In addition to proposing completions, the JavaCompletionProcessor defines context information that can be requested by the user.  Context information includes a description of the pieces of information available in a given context and the detailed information message.  

In the Java editor example, the information is not really contextual.  An array containing five similar context information objects is computed for the current offset when the user requests context info. All of these context information objects define a context that contains the five characters in front of the offset and the five after the offset. If any one of these five proposals is selected, the detailed information will appear near the cursor and will stay as long as the cursor is within the context of the five characters around the offset.

public IContextInformation[] computeContextInformation(ITextViewer viewer, int documentOffset) {
	IContextInformation[] result= new IContextInformation[5];
	for (int i= 0; i < result.length; i++)
		result[i]= new ContextInformation(
			MessageFormat.format(JavaEditorMessages.getString("CompletionProcessor.ContextInfo.display.pattern"), new Object[] { new Integer(i), new Integer(documentOffset) }),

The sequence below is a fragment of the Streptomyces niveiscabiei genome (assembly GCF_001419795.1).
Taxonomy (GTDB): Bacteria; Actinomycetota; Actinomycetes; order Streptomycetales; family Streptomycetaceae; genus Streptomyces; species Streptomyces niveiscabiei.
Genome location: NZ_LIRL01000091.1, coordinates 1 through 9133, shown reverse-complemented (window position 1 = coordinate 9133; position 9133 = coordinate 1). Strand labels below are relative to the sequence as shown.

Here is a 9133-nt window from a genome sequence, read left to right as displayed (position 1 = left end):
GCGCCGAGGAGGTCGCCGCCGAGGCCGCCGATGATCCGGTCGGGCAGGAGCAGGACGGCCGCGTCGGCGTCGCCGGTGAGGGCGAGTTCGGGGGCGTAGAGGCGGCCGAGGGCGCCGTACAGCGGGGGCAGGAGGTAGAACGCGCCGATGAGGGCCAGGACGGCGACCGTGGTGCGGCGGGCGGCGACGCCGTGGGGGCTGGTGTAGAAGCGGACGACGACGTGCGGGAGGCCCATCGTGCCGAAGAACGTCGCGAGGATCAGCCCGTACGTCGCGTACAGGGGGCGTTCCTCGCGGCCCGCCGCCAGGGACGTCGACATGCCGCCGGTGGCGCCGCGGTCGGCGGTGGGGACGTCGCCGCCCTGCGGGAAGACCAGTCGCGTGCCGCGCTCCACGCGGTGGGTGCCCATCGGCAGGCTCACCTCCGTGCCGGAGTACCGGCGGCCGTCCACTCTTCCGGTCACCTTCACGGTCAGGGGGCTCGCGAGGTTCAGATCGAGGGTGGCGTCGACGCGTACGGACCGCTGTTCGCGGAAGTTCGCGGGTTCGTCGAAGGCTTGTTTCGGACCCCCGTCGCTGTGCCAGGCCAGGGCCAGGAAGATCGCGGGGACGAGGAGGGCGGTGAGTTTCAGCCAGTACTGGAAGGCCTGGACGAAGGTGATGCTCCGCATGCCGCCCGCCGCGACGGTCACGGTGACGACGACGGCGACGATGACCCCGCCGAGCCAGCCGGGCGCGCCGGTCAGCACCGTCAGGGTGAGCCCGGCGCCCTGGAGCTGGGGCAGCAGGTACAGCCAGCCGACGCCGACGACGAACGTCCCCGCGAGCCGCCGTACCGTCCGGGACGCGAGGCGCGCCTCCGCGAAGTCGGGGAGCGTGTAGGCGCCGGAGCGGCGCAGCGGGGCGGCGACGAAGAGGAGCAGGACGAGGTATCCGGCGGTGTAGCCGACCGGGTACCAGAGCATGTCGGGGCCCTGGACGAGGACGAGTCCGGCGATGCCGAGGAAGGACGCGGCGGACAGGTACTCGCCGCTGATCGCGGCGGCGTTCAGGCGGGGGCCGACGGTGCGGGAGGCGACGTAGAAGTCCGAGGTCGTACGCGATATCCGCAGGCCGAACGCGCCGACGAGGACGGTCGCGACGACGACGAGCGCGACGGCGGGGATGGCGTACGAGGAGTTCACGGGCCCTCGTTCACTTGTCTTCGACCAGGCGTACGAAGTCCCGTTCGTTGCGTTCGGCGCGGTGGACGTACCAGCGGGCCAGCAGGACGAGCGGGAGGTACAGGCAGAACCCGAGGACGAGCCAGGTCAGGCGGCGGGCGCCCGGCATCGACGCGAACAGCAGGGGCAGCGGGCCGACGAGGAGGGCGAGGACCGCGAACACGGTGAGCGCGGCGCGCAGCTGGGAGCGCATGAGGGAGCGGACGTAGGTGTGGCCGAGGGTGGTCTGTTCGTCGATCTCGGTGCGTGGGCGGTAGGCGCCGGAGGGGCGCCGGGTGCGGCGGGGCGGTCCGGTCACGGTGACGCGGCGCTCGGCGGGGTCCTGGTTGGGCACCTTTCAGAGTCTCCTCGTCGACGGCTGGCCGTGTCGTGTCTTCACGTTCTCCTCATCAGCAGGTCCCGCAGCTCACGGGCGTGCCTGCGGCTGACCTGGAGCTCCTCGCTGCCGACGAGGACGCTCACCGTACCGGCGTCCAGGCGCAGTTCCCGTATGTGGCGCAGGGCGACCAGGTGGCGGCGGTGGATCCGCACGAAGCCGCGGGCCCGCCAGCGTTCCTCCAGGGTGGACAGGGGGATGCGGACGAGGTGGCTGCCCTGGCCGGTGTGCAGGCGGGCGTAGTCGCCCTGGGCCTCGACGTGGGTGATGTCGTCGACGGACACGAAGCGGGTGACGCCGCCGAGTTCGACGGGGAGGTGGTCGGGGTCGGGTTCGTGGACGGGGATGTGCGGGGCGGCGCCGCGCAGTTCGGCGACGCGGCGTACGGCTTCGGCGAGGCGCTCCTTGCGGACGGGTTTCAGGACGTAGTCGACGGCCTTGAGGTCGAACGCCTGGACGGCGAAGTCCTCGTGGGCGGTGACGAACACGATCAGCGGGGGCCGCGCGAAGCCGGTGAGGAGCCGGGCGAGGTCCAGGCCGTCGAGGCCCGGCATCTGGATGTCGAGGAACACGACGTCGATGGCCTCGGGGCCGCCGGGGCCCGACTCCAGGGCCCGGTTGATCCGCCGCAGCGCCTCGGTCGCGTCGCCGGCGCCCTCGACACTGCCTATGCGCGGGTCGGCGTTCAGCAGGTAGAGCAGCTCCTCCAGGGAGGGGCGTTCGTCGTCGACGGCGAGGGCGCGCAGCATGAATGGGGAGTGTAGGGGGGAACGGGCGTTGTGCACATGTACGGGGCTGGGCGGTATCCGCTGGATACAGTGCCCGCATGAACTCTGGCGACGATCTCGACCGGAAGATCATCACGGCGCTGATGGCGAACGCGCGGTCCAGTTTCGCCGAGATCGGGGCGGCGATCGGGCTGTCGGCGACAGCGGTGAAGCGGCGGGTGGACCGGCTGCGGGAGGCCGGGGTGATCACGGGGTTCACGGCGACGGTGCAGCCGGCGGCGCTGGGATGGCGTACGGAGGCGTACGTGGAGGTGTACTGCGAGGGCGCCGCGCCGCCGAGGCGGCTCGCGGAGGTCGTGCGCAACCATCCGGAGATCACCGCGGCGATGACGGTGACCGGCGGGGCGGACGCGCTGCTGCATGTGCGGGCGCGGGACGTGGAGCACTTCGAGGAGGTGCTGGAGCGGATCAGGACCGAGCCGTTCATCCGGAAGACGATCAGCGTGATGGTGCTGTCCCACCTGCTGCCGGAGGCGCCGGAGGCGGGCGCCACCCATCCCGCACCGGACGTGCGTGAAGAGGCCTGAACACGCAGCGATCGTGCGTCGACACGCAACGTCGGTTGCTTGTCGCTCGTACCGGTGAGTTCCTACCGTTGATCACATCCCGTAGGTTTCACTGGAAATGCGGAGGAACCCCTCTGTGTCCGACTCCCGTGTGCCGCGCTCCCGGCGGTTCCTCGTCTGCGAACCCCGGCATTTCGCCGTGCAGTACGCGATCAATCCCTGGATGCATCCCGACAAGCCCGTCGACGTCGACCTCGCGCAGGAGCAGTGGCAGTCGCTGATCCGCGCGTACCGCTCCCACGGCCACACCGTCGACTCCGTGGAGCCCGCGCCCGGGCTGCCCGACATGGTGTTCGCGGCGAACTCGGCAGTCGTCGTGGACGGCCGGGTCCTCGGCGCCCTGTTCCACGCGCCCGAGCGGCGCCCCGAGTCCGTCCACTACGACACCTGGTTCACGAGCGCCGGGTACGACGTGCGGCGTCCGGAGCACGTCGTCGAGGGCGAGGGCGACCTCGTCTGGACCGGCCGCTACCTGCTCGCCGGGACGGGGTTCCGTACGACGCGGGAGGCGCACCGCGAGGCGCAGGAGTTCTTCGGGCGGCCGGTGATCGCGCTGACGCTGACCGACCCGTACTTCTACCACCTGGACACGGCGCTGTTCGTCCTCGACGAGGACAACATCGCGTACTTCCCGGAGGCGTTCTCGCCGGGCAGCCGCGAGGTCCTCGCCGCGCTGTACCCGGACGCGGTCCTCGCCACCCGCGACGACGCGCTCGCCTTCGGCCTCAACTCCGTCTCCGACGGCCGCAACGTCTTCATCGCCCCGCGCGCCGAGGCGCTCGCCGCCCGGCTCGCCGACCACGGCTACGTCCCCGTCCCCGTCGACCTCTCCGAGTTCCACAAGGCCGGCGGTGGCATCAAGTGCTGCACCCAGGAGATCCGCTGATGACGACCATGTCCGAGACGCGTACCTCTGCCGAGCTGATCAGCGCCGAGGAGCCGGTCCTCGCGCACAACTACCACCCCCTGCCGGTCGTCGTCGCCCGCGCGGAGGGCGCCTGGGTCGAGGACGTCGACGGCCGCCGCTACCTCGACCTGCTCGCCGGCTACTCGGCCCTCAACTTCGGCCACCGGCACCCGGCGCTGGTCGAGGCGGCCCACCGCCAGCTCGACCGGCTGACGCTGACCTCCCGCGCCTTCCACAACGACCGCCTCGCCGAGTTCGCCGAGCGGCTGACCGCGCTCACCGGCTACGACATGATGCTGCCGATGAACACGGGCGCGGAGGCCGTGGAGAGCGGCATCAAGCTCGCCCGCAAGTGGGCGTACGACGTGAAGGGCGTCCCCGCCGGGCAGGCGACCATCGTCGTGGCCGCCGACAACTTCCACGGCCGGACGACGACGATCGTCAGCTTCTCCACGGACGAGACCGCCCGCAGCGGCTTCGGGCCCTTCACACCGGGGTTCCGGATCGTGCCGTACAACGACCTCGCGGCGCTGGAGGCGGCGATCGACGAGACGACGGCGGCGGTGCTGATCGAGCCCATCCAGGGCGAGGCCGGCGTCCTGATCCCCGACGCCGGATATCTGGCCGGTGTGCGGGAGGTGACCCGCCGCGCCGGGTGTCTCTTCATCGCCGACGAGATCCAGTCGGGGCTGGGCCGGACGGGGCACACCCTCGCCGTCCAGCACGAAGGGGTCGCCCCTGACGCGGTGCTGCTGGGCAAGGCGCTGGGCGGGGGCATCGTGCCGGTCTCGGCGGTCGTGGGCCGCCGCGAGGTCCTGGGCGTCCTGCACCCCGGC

MessageFormat.format(JavaEditorMessages.getString("CompletionProcessor.ContextInfo.value.pattern"), new Object[] { new Integer(i), new Integer(documentOffset - 5), new Integer(documentOffset + 5)}));
	return result;
}

Java context assist

 

This context information is shown automatically when the "#" character is typed:

public char[] getContextInformationAutoActivationCharacters() {
	return new char[] { '#' };
}

Content assist configuration

The appearance and behavior of content assist can be configured using IContentAssistant.  For example, you can configure the auto activation time out, and the orientation and color of information popups.

public IContentAssistant getContentAssistant(ISourceViewer sourceViewer) {

	ContentAssistant assistant= new ContentAssistant();
	...
	assistant.enableAutoActivation(true);
	assistant.setAutoActivationDelay(500);
	assistant.setProposalPopupOrientation(IContentAssistant.PROPOSAL_OVERLAY);
	assistant.setContextInformationPopupOrientation(IContentAssistant.CONTEXT_INFO_ABOVE);
	assistant.setContextInformationPopupBackground(JavaEditorEnvironment.getJavaColorProvider().getColor(new RGB(150, 150, 0)));

	return assistant;
}

Show the content assist action in the menu

If the content assistant is correctly supplied as mentioned above then the key binding (Ctrl+Space per default) will work out of the box. To make the action appear in the main menu the editor action bar contributor has to be extended:

...
private RetargetTextEditorAction fContentAssist;

public MyEditorActionContributor() {
	fContentAssist= new RetargetTextEditorAction();
	String commandId= ITextEditorActionDefinitionIds.CONTENT_ASSIST_PROPOSALS;
	fContentAssist.setActionDefinitionId(commandId);
}

public void contributeToMenu(IMenuManager menu) {
	IMenuManager editMenu= menu.findMenuUsingPath(M_EDIT);
	editMenu.appendToGroup(MB_ADDITIONS, fContentAssist);
}

public void setActiveEditor(IEditorPart part) {
	IAction editorAction= getAction(part, ITextEditorActionConstants.CONTENT_ASSIST);
	fContentAssist.setAction(editorAction);
}
...

 


 
 
  Published under the terms of the Eclipse Public License Version 1.0 ("EPL") Design by Interspire